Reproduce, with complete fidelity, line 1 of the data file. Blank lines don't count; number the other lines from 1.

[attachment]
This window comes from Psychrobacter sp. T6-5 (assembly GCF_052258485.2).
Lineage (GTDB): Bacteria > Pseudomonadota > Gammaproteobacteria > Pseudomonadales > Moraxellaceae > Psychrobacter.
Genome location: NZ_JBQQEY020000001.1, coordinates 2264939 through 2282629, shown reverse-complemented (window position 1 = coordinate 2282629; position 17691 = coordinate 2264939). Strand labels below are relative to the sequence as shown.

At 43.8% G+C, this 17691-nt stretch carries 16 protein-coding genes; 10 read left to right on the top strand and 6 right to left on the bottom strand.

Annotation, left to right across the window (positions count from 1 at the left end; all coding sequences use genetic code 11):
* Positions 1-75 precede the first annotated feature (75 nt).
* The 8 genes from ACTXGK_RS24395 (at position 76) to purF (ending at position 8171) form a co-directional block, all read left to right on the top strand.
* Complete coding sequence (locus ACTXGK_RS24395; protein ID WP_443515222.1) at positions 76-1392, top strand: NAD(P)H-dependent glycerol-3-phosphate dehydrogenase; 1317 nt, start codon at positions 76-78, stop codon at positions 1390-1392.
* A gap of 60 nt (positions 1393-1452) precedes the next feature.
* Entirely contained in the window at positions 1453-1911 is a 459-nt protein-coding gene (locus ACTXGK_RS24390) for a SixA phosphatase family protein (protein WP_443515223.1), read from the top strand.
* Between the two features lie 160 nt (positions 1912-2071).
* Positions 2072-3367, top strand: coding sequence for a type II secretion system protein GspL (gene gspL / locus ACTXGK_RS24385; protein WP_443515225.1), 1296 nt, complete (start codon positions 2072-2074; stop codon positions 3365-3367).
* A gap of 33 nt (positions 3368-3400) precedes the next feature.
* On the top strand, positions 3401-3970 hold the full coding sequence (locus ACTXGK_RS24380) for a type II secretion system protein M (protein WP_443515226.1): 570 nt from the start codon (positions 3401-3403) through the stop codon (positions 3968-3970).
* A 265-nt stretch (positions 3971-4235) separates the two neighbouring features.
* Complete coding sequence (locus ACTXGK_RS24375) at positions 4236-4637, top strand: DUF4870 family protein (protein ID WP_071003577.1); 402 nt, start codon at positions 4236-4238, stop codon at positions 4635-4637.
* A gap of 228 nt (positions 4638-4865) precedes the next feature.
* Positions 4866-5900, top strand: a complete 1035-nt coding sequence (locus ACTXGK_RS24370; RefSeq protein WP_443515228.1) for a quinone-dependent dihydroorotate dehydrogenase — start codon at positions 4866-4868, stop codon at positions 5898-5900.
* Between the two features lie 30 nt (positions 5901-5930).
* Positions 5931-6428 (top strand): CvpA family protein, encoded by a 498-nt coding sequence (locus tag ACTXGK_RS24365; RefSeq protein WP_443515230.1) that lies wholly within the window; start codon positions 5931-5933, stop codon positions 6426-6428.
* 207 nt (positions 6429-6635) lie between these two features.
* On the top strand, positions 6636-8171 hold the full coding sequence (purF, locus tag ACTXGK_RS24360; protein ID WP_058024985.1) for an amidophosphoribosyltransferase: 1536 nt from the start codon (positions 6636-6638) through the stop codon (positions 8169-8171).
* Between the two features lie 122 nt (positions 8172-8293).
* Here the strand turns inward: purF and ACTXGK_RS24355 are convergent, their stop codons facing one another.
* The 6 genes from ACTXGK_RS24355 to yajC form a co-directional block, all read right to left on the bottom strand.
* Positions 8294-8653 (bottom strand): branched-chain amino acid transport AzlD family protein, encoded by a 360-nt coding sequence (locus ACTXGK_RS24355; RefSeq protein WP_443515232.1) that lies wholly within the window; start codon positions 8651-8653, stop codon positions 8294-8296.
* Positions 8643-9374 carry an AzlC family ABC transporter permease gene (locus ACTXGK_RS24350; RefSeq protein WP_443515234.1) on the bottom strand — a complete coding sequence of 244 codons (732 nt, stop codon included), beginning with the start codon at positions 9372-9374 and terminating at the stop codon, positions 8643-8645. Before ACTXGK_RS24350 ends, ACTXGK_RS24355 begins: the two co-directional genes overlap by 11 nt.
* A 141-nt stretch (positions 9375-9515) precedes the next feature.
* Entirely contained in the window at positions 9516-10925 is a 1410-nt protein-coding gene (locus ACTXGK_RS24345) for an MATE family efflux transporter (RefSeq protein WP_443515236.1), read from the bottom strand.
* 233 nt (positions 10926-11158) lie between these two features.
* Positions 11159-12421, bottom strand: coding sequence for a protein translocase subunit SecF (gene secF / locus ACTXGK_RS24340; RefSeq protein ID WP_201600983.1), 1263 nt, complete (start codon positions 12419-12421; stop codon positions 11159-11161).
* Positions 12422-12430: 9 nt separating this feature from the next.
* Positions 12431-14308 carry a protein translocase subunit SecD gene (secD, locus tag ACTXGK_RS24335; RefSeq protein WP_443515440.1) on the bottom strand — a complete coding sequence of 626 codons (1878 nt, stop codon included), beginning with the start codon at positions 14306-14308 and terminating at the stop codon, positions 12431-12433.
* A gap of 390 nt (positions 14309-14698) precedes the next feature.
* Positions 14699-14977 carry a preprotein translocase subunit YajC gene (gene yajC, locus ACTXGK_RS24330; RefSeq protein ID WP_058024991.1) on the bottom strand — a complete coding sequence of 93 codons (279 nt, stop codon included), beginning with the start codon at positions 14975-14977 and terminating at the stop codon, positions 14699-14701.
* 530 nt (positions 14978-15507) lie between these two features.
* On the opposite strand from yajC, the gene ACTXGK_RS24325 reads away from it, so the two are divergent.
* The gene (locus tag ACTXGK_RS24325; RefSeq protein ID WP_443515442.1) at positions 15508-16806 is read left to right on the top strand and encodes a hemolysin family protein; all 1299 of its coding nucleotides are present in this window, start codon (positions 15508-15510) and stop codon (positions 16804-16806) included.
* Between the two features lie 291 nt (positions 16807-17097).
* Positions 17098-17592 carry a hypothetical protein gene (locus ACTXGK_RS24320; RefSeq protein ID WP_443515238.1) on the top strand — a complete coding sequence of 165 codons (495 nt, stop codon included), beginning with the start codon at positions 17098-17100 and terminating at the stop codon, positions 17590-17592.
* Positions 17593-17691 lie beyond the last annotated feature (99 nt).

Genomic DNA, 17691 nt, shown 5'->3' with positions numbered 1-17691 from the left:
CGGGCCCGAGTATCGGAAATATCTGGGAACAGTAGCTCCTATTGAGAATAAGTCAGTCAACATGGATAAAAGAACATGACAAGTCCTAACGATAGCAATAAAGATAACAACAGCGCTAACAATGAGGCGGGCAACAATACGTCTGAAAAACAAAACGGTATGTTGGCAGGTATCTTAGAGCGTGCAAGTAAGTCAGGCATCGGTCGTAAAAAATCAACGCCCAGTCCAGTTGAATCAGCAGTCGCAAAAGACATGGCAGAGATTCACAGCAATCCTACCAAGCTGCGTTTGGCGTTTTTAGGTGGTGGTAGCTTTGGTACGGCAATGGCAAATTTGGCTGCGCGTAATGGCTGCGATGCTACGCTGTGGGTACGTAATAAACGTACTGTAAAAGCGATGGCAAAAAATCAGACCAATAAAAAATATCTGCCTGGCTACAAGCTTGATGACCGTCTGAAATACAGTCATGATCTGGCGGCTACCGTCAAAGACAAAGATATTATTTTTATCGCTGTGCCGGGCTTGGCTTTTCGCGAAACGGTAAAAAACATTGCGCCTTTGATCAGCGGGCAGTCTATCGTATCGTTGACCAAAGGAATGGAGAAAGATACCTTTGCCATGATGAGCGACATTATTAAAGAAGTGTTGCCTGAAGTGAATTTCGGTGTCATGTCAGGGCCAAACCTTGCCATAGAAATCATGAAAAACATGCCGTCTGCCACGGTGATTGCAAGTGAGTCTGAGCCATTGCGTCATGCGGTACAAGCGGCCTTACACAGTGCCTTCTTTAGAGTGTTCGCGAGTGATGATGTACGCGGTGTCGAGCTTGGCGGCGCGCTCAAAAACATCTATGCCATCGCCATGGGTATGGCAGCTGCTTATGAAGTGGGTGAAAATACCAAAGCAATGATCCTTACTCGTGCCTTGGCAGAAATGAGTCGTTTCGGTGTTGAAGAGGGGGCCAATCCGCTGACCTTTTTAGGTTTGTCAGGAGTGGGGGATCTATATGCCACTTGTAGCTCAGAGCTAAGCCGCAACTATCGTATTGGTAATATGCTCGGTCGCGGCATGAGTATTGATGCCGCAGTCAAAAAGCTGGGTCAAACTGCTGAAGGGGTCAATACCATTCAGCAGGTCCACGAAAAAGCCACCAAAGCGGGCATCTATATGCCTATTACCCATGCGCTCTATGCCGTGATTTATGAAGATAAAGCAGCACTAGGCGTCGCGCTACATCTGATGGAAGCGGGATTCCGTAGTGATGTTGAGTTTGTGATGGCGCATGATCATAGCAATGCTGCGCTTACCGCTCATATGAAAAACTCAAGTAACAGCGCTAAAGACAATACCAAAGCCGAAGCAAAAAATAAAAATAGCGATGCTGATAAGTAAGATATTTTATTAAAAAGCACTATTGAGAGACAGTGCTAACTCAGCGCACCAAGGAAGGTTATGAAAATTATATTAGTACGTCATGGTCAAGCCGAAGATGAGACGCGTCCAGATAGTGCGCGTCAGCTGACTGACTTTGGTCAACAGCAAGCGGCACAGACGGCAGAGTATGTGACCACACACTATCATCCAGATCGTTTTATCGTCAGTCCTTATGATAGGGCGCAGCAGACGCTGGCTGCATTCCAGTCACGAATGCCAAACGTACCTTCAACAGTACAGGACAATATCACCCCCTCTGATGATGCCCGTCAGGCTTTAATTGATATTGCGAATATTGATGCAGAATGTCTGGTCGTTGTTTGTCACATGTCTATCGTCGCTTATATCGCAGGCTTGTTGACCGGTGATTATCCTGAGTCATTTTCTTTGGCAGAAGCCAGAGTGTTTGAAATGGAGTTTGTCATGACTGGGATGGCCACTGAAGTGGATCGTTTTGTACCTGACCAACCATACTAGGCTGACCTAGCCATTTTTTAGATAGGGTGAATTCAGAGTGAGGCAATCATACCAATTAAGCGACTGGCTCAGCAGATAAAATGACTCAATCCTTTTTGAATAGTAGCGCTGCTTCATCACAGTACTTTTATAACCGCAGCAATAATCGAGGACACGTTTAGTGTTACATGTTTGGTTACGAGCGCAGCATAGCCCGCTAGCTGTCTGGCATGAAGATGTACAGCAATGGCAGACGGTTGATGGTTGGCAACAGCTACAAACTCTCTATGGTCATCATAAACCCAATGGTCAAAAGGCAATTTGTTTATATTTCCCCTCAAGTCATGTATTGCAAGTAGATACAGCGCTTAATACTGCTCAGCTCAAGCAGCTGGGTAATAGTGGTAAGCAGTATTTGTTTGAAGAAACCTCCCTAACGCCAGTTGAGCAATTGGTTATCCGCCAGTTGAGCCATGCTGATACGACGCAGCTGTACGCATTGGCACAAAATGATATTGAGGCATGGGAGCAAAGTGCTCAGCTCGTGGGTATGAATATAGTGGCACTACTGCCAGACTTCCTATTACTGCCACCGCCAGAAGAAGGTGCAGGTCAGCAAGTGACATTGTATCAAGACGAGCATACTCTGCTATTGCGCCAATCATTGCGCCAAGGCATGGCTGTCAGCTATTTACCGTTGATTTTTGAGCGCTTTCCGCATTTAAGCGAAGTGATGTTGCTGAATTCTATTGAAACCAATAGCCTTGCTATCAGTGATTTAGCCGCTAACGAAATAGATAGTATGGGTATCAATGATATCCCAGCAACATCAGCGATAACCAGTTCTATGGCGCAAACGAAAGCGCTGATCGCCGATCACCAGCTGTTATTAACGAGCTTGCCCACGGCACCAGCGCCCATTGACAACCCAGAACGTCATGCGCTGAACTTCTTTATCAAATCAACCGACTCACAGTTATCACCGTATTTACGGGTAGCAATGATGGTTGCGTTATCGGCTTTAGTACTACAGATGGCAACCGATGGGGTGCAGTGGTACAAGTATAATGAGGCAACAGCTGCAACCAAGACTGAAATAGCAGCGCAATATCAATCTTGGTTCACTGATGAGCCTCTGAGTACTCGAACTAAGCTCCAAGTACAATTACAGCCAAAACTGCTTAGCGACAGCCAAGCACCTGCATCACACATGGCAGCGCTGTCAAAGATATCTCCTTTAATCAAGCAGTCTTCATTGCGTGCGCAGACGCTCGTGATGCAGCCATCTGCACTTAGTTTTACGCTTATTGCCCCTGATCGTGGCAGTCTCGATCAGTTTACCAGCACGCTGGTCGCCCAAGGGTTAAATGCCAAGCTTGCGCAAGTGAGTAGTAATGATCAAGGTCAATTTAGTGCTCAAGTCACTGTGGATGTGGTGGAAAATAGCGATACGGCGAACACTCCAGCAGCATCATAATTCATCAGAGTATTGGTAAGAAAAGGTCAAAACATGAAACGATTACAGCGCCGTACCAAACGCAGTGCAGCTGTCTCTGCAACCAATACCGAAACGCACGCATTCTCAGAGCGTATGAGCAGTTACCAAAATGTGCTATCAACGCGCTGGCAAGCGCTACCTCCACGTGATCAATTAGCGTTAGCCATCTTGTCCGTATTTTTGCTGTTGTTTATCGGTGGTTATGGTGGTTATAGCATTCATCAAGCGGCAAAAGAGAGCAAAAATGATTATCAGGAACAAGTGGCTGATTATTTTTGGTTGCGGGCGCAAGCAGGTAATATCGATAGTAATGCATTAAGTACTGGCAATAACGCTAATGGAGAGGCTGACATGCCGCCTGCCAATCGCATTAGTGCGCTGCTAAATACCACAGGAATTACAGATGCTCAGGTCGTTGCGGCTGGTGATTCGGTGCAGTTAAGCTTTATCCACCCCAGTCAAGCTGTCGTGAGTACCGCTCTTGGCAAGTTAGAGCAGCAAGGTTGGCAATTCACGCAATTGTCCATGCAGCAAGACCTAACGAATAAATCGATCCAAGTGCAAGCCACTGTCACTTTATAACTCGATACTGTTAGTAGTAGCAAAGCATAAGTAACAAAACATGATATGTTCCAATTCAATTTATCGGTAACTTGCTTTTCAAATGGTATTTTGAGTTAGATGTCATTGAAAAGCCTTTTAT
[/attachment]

This window comes from Psychrobacter sp. T6-5 (assembly GCF_052258485.2).